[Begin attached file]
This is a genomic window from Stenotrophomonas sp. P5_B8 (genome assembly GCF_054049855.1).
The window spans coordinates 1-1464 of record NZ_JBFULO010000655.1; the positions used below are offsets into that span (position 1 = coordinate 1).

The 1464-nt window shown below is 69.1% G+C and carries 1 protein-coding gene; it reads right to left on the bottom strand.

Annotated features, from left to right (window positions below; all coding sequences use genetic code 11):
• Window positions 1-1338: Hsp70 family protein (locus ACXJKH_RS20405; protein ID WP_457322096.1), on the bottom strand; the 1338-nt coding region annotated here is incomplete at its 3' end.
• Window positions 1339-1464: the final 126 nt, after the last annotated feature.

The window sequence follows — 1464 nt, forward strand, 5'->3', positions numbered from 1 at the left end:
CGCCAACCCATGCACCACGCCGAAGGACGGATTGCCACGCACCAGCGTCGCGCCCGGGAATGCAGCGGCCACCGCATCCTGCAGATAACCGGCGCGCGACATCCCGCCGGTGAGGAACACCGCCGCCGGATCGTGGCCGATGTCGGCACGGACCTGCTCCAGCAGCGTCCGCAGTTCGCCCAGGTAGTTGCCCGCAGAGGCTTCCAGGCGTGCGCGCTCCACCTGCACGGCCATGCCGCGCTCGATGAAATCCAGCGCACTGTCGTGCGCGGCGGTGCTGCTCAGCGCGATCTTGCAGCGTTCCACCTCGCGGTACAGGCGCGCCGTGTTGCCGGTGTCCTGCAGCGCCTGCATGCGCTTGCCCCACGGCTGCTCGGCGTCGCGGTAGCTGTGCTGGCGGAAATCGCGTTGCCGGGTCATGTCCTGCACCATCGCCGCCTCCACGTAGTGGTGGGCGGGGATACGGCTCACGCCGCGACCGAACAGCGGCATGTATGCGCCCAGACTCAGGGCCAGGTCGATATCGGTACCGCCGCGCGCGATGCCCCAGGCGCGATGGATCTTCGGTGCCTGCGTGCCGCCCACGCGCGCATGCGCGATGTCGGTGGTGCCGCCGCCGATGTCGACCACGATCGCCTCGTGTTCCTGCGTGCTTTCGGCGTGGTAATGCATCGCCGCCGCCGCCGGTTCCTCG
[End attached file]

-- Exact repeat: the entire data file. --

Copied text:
This is a genomic window from Stenotrophomonas sp. P5_B8 (genome assembly GCF_054049855.1).
The window spans coordinates 1-1464 of record NZ_JBFULO010000655.1; the positions used below are offsets into that span (position 1 = coordinate 1).

The 1464-nt window shown below is 69.1% G+C and carries 1 protein-coding gene; it reads right to left on the bottom strand.

Annotated features, from left to right (window positions below; all coding sequences use genetic code 11):
• Window positions 1-1338: Hsp70 family protein (locus ACXJKH_RS20405; protein ID WP_457322096.1), on the bottom strand; the 1338-nt coding region annotated here is incomplete at its 3' end.
• Window positions 1339-1464: the final 126 nt, after the last annotated feature.

The window sequence follows — 1464 nt, forward strand, 5'->3', positions numbered from 1 at the left end:
CGCCAACCCATGCACCACGCCGAAGGACGGATTGCCACGCACCAGCGTCGCGCCCGGGAATGCAGCGGCCACCGCATCCTGCAGATAACCGGCGCGCGACATCCCGCCGGTGAGGAACACCGCCGCCGGATCGTGGCCGATGTCGGCACGGACCTGCTCCAGCAGCGTCCGCAGTTCGCCCAGGTAGTTGCCCGCAGAGGCTTCCAGGCGTGCGCGCTCCACCTGCACGGCCATGCCGCGCTCGATGAAATCCAGCGCACTGTCGTGCGCGGCGGTGCTGCTCAGCGCGATCTTGCAGCGTTCCACCTCGCGGTACAGGCGCGCCGTGTTGCCGGTGTCCTGCAGCGCCTGCATGCGCTTGCCCCACGGCTGCTCGGCGTCGCGGTAGCTGTGCTGGCGGAAATCGCGTTGCCGGGTCATGTCCTGCACCATCGCCGCCTCCACGTAGTGGTGGGCGGGGATACGGCTCACGCCGCGACCGAACAGCGGCATGTATGCGCCCAGACTCAGGGCCAGGTCGATATCGGTACCGCCGCGCGCGATGCCCCAGGCGCGATGGATCTTCGGTGCCTGCGTGCCGCCCACGCGCGCATGCGCGATGTCGGTGGTGCCGCCGCCGATGTCGACCACGATCGCCTCGTGTTCCTGCGTGCTTTCGGCGTGGTAATGCATCGCCGCCGCCGCCGGTTCCTCG